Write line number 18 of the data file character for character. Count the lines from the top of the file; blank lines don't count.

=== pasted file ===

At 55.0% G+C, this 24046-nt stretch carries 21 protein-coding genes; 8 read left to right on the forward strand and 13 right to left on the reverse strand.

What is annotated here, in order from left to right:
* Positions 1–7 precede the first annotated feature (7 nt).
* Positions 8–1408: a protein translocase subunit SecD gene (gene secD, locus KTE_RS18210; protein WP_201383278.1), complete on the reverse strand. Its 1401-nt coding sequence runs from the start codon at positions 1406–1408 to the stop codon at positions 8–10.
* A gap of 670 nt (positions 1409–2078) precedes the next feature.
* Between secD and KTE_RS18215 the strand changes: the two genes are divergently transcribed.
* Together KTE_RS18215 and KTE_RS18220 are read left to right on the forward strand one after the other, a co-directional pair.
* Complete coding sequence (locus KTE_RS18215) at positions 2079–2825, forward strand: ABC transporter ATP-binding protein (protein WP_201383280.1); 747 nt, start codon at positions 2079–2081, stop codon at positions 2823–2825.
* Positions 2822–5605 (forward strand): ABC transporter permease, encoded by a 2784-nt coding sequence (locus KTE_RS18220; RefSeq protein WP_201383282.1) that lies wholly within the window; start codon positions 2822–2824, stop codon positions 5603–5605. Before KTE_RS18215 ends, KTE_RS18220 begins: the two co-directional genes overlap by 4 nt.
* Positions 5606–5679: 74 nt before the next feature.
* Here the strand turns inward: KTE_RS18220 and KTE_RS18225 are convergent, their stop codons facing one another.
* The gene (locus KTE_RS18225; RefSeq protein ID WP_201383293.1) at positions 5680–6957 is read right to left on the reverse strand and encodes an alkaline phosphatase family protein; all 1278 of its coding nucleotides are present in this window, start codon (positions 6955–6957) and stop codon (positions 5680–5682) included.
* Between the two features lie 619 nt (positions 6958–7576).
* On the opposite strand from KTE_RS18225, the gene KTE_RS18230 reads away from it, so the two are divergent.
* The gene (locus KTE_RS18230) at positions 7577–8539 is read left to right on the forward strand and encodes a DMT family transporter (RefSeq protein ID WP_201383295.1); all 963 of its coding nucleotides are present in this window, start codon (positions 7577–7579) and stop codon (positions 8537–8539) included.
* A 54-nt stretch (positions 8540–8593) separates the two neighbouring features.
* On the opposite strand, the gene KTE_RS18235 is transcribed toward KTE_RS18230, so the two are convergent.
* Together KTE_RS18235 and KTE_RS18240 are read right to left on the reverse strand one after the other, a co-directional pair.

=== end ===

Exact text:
* Together KTE_RS18235 and KTE_RS18240 are read right to left on the reverse strand one after the other, a co-directional pair.